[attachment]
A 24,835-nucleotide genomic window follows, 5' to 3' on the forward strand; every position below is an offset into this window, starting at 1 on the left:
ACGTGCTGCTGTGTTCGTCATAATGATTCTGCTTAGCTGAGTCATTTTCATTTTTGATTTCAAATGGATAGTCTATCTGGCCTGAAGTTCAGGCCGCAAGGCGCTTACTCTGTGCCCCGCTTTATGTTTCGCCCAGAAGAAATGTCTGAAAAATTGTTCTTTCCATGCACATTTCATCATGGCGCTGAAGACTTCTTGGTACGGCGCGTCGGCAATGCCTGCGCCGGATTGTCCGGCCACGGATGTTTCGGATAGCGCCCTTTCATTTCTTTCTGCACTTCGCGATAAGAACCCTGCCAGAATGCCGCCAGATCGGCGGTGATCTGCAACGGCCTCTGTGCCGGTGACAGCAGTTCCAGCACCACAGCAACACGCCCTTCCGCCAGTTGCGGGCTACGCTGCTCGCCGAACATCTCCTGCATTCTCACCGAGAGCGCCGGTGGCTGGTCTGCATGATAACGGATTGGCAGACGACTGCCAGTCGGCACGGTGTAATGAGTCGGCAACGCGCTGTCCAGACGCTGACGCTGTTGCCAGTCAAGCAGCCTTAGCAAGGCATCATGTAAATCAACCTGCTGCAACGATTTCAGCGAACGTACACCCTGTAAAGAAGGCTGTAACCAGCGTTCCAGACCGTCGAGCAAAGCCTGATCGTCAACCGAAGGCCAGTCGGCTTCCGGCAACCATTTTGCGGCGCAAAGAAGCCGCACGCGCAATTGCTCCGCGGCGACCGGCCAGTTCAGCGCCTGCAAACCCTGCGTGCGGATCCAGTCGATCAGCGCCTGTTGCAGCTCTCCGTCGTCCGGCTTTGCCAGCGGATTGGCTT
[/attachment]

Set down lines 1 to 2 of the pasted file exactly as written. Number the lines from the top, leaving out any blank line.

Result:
A 24,835-nucleotide genomic window follows, 5' to 3' on the forward strand; every position below is an offset into this window, starting at 1 on the left:
ACGTGCTGCTGTGTTCGTCATAATGATTCTGCTTAGCTGAGTCATTTTCATTTTTGATTTCAAATGGATAGTCTATCTGGCCTGAAGTTCAGGCCGCAAGGCGCTTACTCTGTGCCCCGCTTTATGTTTCGCCCAGAAGAAATGTCTGAAAAATTGTTCTTTCCATGCACATTTCATCATGGCGCTGAAGACTTCTTGGTACGGCGCGTCGGCAATGCCTGCGCCGGATTGTCCGGCCACGGATGTTTCGGATAGCGCCCTTTCATTTCTTTCTGCACTTCGCGATAAGAACCCTGCCAGAATGCCGCCAGATCGGCGGTGATCTGCAACGGCCTCTGTGCCGGTGACAGCAGTTCCAGCACCACAGCAACACGCCCTTCCGCCAGTTGCGGGCTACGCTGCTCGCCGAACATCTCCTGCATTCTCACCGAGAGCGCCGGTGGCTGGTCTGCATGATAACGGATTGGCAGACGACTGCCAGTCGGCACGGTGTAATGAGTCGGCAACGCGCTGTCCAGACGCTGACGCTGTTGCCAGTCAAGCAGCCTTAGCAAGGCATCATGTAAATCAACCTGCTGCAACGATTTCAGCGAACGTACACCCTGTAAAGAAGGCTGTAACCAGCGTTCCAGACCGTCGAGCAAAGCCTGATCGTCAACCGAAGGCCAGTCGGCTTCCGGCAACCATTTTGCGGCGCAAAGAAGCCGCACGCGCAATTGCTCCGCGGCGACCGGCCAGTTCAGCGCCTGCAAACCCTGCGTGCGGATCCAGTCGATCAGCGCCTGTTGCAGCTCTCCGTCGTCCGGCTTTGCCAGCGGATTGGCTT